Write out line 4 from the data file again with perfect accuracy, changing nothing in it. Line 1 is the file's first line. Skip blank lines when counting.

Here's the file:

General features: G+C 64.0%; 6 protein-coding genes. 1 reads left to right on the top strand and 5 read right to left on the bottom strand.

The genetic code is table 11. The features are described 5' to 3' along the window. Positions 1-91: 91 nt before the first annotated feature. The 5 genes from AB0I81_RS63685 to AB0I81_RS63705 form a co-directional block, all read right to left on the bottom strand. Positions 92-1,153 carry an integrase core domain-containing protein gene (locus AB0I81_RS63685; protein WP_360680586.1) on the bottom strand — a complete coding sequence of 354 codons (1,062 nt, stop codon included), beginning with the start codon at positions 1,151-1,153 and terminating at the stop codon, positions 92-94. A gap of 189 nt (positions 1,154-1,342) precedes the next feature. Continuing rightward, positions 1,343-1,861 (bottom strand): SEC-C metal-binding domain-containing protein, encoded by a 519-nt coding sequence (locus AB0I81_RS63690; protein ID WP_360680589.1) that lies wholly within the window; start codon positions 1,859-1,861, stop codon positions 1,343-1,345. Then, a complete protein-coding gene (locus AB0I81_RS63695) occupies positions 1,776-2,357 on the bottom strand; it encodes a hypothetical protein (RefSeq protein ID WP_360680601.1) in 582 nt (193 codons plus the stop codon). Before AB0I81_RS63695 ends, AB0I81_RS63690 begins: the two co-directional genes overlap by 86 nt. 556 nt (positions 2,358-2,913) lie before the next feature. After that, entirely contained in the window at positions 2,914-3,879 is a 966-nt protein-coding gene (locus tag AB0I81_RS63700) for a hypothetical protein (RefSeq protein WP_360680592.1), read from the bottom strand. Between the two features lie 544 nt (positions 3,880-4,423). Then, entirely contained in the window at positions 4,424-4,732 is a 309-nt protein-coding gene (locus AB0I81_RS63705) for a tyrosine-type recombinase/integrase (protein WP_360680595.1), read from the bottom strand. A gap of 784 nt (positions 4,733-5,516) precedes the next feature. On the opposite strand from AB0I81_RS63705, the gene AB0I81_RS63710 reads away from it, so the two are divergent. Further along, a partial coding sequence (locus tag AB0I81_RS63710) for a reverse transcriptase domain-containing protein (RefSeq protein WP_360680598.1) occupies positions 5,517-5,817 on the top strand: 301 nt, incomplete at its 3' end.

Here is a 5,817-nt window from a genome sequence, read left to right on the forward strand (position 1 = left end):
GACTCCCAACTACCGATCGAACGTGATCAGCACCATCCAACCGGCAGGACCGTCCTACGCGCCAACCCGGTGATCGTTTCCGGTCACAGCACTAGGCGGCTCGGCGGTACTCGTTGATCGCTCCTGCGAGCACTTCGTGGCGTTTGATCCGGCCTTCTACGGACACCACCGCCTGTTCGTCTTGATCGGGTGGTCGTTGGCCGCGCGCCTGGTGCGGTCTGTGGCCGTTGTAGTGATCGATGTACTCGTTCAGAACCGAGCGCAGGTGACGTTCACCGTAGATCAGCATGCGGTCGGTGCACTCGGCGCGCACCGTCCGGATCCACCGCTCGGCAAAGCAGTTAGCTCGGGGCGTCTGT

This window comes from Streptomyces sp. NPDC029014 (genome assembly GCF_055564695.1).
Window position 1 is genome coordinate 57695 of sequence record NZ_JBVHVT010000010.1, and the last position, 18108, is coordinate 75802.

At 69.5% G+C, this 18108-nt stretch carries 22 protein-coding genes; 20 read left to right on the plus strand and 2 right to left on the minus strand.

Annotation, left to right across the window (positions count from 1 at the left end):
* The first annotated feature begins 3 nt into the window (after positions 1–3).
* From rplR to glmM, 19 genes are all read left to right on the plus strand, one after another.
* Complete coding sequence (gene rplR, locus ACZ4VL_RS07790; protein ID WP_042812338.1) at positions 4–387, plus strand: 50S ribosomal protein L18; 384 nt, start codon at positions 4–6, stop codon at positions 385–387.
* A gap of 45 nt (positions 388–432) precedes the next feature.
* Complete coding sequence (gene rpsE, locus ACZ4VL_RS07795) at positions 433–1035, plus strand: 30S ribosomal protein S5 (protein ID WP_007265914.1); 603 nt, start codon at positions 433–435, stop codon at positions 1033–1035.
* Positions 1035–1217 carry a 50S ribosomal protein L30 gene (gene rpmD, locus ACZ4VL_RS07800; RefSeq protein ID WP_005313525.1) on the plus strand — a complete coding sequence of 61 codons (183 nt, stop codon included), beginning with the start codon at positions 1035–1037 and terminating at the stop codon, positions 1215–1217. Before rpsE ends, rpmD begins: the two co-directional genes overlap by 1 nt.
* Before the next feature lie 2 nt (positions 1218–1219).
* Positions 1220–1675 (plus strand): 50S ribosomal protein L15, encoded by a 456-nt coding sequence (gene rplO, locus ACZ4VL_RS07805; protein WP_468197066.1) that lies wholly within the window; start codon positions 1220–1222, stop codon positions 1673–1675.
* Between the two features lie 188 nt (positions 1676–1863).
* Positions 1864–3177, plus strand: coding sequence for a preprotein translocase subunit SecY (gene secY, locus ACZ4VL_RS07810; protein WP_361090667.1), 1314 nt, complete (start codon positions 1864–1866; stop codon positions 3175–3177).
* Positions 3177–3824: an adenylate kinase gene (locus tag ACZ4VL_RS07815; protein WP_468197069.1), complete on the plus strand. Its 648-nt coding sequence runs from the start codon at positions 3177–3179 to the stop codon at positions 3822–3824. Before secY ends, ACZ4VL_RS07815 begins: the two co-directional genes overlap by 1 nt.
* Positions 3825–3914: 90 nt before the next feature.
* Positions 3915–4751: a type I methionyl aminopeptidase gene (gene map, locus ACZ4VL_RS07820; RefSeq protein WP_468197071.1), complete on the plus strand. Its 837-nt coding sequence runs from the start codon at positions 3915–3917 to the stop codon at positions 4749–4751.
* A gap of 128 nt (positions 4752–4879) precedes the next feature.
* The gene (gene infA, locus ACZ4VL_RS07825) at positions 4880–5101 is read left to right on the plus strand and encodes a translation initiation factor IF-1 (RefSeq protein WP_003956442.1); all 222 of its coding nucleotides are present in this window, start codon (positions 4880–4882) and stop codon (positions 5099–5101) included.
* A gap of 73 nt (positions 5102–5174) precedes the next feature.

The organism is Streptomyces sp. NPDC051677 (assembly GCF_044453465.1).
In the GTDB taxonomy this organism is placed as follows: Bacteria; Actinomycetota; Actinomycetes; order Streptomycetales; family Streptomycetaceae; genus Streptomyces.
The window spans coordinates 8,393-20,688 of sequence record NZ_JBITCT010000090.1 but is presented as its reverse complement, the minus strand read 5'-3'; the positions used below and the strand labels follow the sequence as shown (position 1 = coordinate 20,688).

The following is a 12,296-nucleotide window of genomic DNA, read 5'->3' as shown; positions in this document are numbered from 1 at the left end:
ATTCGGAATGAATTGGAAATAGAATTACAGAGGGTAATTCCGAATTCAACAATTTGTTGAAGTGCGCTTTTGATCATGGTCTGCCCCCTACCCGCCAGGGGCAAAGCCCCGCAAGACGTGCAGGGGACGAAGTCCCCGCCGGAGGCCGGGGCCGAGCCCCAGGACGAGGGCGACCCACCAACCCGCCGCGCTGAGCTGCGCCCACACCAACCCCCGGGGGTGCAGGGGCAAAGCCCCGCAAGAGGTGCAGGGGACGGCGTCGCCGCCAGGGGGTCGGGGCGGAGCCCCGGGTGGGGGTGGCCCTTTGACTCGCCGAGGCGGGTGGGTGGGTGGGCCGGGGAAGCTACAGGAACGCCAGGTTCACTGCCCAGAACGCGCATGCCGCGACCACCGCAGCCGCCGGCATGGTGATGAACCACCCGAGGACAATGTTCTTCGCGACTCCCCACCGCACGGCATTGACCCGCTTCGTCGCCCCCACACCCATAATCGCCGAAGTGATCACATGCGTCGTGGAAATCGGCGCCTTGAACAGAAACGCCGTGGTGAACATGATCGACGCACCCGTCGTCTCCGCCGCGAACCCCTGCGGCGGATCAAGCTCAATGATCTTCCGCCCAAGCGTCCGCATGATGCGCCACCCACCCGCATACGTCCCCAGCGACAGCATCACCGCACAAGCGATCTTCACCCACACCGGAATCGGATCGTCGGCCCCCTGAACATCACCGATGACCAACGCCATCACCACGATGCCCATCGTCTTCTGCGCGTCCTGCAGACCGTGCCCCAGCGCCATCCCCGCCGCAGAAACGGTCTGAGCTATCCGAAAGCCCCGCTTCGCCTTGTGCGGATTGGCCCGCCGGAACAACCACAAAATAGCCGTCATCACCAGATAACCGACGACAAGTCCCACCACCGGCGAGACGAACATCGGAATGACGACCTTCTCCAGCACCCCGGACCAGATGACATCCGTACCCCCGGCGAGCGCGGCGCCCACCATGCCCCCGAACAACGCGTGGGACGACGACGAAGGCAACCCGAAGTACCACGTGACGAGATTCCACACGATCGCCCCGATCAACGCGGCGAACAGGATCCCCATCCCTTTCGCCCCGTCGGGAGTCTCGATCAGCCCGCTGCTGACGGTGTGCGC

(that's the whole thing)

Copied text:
GACTCCCAACTACCGATCGAACGTGATCAGCACCATCCAACCGGCAGGACCGTCCTACGCGCCAACCCGGTGATCGTTTCCGGTCACAGCACTAGGCGGCTCGGCGGTACTCGTTGATCGCTCCTGCGAGCACTTCGTGGCGTTTGATCCGGCCTTCTACGGACACCACCGCCTGTTCGTCTTGATCGGGTGGTCGTTGGCCGCGCGCCTGGTGCGGTCTGTGGCCGTTGTAGTGATCGATGTACTCGTTCAGAACCGAGCGCAGGTGACGTTCACCGTAGATCAGCATGCGGTCGGTGCACTCGGCGCGCACCGTCCGGATCCACCGCTCGGCAAAGCAGTTAGCTCGGGGCGTCTGT